Seoul Station – EIFF 2016 Review

Written by ScottClark

Yeon Sang-Ho, the South Korean director who brought us animated thrillers The King of Pigs and The Fake, returns to with zombie film Seoul Station. Yes, zombies might be done to death (couldn’t resist) but there’s still room for fun in that swamped sub-genre.

As a zombie film, Seoul Station is hampered by the fact it follows a relatively tried-and-tested formula. That’s not to say its not enjoyable or sometimes impressive. There’s a good flow to the story and Sang-Ho successfully cuts between different characters across town as the pandemic takes hold, unravelling social order and character backgrounds through solid storytelling.

There’s also a whip-smart relevancy to Seoul Station that gives it more gravitas than it could have had. This is, as with the best zombie films, an angry open letter about social injustice, tailored to the plights of Seoul and South Korea as a whole. Sang-Ho’s central characters are all disillusioned outsiders seoulstation_posterdealing with varying forms of exploitation, from the homeless who crowd Seoul Station at night to the constant sexual exploitation of women by culture and, more specifically, loved ones.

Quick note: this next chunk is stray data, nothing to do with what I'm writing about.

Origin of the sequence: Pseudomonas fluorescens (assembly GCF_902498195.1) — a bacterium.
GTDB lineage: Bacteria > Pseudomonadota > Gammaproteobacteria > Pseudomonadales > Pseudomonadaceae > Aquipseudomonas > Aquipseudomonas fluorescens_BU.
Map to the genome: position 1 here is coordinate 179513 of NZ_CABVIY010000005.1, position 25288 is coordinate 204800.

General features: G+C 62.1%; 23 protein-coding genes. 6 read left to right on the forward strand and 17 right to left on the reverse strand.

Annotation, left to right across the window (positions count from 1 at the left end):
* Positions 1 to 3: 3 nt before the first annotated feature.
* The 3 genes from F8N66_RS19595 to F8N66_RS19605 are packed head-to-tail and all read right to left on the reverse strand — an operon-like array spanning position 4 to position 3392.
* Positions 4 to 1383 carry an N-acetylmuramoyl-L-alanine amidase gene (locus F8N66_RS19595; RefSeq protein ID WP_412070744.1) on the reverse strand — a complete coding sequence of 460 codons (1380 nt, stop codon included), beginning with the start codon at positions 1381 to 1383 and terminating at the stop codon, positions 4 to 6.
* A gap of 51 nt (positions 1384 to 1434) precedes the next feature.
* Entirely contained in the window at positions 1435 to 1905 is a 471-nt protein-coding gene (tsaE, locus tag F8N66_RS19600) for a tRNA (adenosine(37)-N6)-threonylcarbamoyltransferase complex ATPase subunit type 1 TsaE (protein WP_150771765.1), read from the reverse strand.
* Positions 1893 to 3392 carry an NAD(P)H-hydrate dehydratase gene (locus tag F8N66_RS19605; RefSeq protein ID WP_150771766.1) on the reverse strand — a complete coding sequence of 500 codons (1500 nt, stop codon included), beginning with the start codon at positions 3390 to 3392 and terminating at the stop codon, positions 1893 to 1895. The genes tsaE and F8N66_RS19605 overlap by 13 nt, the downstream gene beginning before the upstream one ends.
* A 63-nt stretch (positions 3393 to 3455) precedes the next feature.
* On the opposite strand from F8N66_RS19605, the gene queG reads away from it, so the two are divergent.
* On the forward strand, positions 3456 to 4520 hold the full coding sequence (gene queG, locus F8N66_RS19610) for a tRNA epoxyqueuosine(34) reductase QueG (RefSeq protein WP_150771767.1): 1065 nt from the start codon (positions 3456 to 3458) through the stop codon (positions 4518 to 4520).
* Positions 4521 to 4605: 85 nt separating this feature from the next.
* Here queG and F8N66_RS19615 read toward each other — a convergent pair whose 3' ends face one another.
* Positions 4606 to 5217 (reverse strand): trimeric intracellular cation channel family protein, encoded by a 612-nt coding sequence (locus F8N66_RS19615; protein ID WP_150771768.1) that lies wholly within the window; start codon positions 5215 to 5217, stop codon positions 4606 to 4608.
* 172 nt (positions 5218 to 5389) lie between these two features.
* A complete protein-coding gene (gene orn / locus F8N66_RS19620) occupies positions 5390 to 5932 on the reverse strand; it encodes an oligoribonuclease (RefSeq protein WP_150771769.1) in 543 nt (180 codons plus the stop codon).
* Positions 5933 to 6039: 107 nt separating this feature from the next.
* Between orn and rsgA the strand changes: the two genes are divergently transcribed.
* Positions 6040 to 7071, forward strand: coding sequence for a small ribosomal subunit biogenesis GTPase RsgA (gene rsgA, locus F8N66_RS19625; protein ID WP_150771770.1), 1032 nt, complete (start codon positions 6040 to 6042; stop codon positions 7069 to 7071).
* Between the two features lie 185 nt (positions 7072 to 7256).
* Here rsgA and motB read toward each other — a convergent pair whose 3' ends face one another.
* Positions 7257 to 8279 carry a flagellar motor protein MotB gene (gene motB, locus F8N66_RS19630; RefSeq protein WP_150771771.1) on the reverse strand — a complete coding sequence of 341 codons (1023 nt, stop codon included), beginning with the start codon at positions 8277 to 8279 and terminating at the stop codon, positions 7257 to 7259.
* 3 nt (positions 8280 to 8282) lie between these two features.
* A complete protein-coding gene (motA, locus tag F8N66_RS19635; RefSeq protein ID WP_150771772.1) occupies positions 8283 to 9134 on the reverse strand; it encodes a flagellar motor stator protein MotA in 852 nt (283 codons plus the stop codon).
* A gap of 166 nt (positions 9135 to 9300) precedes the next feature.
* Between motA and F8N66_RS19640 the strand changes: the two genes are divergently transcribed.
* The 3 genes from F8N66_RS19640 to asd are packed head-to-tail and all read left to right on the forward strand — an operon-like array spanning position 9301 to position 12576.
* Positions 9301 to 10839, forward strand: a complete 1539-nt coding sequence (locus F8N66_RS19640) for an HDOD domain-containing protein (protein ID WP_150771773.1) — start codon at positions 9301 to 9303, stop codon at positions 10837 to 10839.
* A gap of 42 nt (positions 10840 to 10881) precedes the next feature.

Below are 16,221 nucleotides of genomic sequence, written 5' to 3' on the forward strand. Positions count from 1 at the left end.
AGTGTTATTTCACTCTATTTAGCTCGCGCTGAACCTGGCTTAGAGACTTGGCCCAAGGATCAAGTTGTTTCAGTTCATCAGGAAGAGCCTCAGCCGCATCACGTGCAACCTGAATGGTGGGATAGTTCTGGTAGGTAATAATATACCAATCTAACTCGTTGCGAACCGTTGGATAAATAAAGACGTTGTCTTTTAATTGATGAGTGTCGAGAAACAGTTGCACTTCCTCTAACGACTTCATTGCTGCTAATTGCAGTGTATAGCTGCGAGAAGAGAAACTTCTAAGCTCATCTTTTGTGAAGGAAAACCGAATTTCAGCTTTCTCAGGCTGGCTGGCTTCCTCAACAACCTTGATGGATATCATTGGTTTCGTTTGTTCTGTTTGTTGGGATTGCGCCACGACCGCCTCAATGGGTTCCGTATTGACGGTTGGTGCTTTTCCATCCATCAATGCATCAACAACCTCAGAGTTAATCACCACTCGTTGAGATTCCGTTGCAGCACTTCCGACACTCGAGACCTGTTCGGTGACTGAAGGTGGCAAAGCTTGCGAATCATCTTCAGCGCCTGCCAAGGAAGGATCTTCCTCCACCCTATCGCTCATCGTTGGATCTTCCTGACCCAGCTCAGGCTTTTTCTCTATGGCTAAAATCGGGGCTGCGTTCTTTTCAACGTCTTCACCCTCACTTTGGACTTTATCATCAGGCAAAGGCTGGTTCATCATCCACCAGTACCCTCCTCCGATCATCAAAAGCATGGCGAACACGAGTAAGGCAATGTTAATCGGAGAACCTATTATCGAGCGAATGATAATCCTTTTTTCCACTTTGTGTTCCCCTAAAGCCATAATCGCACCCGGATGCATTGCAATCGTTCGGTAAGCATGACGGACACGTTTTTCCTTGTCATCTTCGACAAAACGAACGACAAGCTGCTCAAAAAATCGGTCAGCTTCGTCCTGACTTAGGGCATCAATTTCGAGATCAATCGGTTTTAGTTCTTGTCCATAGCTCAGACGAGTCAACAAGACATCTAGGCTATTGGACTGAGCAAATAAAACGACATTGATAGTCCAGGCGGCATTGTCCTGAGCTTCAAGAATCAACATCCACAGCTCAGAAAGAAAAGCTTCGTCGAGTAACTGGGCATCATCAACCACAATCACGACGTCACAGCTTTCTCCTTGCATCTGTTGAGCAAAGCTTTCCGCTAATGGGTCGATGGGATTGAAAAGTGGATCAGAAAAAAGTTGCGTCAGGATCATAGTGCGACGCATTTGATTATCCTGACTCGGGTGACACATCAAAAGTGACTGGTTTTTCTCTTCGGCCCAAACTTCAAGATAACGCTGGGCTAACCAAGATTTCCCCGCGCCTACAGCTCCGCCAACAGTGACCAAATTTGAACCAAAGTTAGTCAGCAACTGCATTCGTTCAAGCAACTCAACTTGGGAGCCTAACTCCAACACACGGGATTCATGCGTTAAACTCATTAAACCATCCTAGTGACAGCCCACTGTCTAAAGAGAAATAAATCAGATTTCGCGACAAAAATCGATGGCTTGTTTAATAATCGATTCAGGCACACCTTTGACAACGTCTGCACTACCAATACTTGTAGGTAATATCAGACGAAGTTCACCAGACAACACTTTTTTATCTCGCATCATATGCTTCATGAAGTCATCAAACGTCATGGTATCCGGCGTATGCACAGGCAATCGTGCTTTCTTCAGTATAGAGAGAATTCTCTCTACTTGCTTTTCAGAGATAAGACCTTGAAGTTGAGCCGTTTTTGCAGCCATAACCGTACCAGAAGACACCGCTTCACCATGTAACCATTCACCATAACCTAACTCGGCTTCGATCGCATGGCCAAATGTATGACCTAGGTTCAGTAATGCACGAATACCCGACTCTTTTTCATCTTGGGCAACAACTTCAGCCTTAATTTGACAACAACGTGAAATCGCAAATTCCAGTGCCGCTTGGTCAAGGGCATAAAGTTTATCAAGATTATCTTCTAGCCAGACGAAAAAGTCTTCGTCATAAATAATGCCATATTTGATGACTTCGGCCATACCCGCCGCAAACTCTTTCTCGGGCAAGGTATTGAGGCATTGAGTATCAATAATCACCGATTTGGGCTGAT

The style of the animation seems messy at first, almost lazily rendered, but as the film progresses you can see what works and what doesn’t. Crowds of zombies look great, the near-fuzzy outlines and jittering movements manage to give a nightmarish eeriness to the whole thing. Running zombies don’t always work, but since these once also leap hella far, it all comes together. No matter how derivative parts of the story may be, Seoul Station sports some believably dangerous undead and with that sense of danger, the film remains a tense trip start-to-finish.

Sang-Ho’s third feature film is an enjoyable turn on the zombie merry-go-round made fresh by keen-eyed social commentary. His debut live-action feature Train to Busan had its premier last month at Cannes, and is a follow-up to Seoul Station taking place during the same outbreak. It’s an intriguing prospect and one that will be worth a look if Seoul Station is anything to go by.

3/5

Scott Clark

Dir. Yeon Sang-Ho

Cast: Ryu Seung-ryong, Shim Eun-kyung, Lee Joon

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